Raise your hand if something similar to this has ever happened to you: You write a functional test that uses your system’s UI to create a user. You automate navigating to the proper screen, you get all the right values filled in, the Submit button gets clicked, and you do a check for the “User created!” message. You run the test a couple times to make sure everything’s working smoothly. Things look good, so you check it in to source control, where it gets wrapped in to your regular automation runs.

Shortly after a new bug gets filed stating newly created users aren’t showing up elsewhere in the system. Investigation into the bug finds the act of saving the new user to the database was buggy—that particular routine was failing without any proper error handling. The failures were ignored and the “User created!” message was being displayed regardless of the actual database action.

Whoops.

For a true end-to-end test, you shouldn’t be relying on feedback at the UI to validate the test passes; instead, you should be taking the extra step of validating down through the system’s internals.

Bringing Oracles Into Your Tests

The term “test oracles” describes a method, action, or step which helps you take this extra step. Oracles take many different forms depending on what you’re testing. You may need to check a record in the database, validate a configuration file’s status, or determine if an e-mail has been sent in the proper format.

The following test is an example of a file existence oracle. The test is part of our demonstration app hosted on GitHub. If you’re interested you can grab the latest download, or simply clone the entire repository.

This test opens logs on to the application and exports the current list of users to a PDF file.

Implementing a File-Based Oracle

Here’s what the test itself looks like:

The test executes an initialize step, logs on to the system and navigates to the home page, clicks the “Export to PDF” button, saves the file to a specific location, then validates that file actually exists.

Let’s walk through that in more detail.

The Initialize step is a simple coded step setting an extract variable pointing to the location we’ll be saving the file to:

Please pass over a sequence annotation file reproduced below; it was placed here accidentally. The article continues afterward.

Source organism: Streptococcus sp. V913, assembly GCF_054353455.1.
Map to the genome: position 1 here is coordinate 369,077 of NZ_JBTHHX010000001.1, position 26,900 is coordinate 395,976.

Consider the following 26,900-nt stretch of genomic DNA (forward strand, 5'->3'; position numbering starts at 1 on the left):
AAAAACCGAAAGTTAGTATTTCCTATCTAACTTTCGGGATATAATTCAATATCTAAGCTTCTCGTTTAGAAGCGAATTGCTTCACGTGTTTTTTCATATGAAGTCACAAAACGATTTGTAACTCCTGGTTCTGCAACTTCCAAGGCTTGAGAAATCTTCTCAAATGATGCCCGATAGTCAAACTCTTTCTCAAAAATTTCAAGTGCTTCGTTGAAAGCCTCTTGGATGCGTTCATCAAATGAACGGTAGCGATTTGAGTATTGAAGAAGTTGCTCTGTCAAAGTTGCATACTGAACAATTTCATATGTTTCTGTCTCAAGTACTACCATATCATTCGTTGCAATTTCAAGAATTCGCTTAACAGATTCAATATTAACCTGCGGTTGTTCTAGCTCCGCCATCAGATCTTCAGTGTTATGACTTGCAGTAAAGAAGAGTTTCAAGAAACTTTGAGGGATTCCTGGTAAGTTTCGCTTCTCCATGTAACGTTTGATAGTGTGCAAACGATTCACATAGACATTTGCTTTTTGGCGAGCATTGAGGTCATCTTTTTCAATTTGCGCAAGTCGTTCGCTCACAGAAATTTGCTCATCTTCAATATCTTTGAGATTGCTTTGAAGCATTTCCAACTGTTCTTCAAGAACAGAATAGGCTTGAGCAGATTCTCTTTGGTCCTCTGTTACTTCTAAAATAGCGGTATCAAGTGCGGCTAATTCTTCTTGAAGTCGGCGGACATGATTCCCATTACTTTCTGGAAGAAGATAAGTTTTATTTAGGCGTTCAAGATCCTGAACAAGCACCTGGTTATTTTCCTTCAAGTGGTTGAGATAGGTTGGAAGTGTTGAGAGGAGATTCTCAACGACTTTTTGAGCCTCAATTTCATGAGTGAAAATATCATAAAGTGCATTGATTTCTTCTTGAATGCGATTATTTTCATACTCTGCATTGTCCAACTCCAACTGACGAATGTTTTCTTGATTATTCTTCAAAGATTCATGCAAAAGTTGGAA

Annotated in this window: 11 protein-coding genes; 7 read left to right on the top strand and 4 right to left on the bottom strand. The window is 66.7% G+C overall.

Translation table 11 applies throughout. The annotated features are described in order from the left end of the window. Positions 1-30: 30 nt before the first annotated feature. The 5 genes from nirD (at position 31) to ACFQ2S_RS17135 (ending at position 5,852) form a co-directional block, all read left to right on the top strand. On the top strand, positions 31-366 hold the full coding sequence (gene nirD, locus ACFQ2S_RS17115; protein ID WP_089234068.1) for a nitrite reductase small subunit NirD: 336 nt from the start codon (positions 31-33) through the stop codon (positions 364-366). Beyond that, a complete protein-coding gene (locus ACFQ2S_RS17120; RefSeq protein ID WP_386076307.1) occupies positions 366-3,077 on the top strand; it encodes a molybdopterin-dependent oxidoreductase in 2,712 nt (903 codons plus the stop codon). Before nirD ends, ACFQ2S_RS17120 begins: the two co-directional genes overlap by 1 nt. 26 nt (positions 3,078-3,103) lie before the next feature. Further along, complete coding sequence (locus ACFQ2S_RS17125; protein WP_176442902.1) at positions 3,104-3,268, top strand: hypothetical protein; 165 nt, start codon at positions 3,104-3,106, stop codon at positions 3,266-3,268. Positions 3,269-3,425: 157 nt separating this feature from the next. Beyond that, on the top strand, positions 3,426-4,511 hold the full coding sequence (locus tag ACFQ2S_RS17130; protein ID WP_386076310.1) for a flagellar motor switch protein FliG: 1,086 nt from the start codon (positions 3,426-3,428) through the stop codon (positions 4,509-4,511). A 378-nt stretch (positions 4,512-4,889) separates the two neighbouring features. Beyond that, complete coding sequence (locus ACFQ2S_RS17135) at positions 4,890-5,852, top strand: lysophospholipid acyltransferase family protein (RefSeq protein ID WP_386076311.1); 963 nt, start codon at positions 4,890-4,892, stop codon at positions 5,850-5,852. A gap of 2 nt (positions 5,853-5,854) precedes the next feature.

string downloadPath = @"d:\temp\contacts.pdf";
SetExtractedValue("downloadPath", downloadPath );
 
if (System.IO.File.Exists(downloadPath)) {
    System.IO.File.Delete(downloadPath);
}

We also delete the file if one’s there from an earlier run. [1]

The next step uses Test Studio’s Test As Step feature to execute another entire test as one step. That other test logs us on to the system and brings us to the main grid.

Step three clicks the Export to PDF button, while step four handles the download dialog box. Note that it’s data driven and pulls in the downloadPath extracted value variable.

Once the download is complete step four, another coded step, checks for the existence of the actual file in the download path we set in step one.

Assert.IsTrue(System.IO.File.Exists(GetExtractedValue("downloadPath").ToString()));

Note we have to explicitly call ToString() on the return value of GetExtractedValue – that’s because GetExtractedValue returns a plain object, not a string.

There you have it: we’ve run through our test and taken the extra step to ensure the file is actually written. Note we’ve not confirmed the file is properly formed, contains the right information, etc. That’s a bit longer than I want to run in to in this article!

Closing Up

Taking the time to write oracles into your tests ensure you’re getting a much better test to check your system’s proper validity. Test Studio’s coded step feature lets you write great oracles right within the Test Studio UI. You can also open up Visual Studio and take advantage of that environment to write extremely powerful oracles using any software engineering steps needed.

 

[1] The initial value for the downloadPath is a hardwired string. This is actually a bad practice, since it locks in your configuration and will very likely cause you massive grief when you run these tests on a different system. I strongly encourage you to push this off to some sort of a settings file which you can keep clean and unique for each environment you’re running your tests in. I’ll be covering that in a future post.

About the author

Jim Holmes

Jim Holmes

has around 25 years IT experience. He is co-author of "Windows Developer Power Tools" and Chief Cat Herder of the CodeMash Conference. He's a blogger and evangelist for Telerik’s Test Studio, an awesome set of tools to help teams deliver better software. Find him as @aJimHolmes on Twitter.


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